Kuhn Rikon Offer, Prisons and Tree huggers.

Wine and Politics

On Monday last week Casey and I (whilst comparing the very pleasant Bordeaux and Rioja wines I mentioned last week) found ourselves discussing the Hamas Israeli situation and Casey recommended I listen to an interview that Rory Stewart and Alistair Campbell did on their podcast “The Rest is Politics”. This was with Yuval Harari, the author of “Sapiens”. I found it fascinating, in fact, as I did the following interview with the Palestinian Ambassador to the UK. However, that isn’t what I want to mention this morning, but there is a connection, which I’ll get to in a minute.

So, these two blokes (Stewart and Campbell), who you might be forgiven for thinking would disagree on many things, coming as they do from the right and left respectively, appear to get on extremely well, teasing each other gently from time to time, and yet with great fondness and that, for me, was a very good start**.

The Rest is Politics and Prisons

So, my interest aroused, I listened to another podcast, and now we come to the meat of what I feel is an important issue, which is about our prisons. Now it isn’t a very sexy subject, unlike cookware, so if you find your eyelids drooping again, having only just woken, my apologies. You could move onto the sexy stuff below or alternatively regain your slumbers, and completely ignore the par less state they apparently are in!

Alistair Campbell starts it off by saying that judges are being told to go easy on sentences, and on top of that, apparently prisoners are being let out early because our prisons are packed to the gunnels. Rory Stewart continued this is true, but there are other problems as well. He points out that there was an initiative (when he was Minister for Prisons and Sentencing) to abolish short sentences. And part of the reason for that was because short stay prisoners make up approximately 50% of the prison population.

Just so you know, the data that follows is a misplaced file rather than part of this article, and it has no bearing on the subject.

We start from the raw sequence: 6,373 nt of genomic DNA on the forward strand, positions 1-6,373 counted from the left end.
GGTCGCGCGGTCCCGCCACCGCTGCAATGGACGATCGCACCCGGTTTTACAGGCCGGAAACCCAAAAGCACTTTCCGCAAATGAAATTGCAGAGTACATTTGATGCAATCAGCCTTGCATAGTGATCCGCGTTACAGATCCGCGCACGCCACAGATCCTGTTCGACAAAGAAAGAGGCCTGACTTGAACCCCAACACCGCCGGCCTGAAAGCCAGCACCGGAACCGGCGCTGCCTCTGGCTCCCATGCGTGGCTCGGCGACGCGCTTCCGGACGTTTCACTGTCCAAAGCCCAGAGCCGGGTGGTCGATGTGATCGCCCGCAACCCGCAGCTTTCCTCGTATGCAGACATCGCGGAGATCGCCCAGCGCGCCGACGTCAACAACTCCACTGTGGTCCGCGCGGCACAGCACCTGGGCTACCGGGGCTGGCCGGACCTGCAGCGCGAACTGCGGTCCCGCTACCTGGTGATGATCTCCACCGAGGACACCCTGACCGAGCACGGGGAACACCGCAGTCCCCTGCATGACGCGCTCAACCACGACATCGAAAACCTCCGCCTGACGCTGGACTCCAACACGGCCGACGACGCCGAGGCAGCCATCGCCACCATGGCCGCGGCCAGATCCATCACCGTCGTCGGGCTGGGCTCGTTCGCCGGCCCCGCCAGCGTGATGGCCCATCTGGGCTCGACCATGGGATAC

He goes on to cite an example of Durham prison, where the average length of stay was just 8 days. Long enough to wreck your life, he says, lose your rent and your job (if you had one) but not long enough to do any useful work in terms of educational rehabilitation. Short sentence stays he says, drive a lot of the violence in prisons and have very high suicide rates. And lastly, there is good evidence that short stay sentence prisoners are much more likely to reoffend than if they didn’t go to prison at all and were given community sentences.


So why am I talking about prisons. Well, I suppose it’s partly because I sometimes have a feeling of “there but for the grace of God go I”. And also, whatever they’ve done in later life, you can bet your bottom dollar that didn’t they arrive in this world thinking, hmmm, that sounds like a good career, I’ll choose a bit of fraud, GBH, murder as my life’s work. You can bet your bottom dollar, because people are simply not wired that way (psychopaths and sociopaths aside) and maybe we’d give them more of a chance of becoming useful and worthwhile members of society if we had a better system for rehabilitation.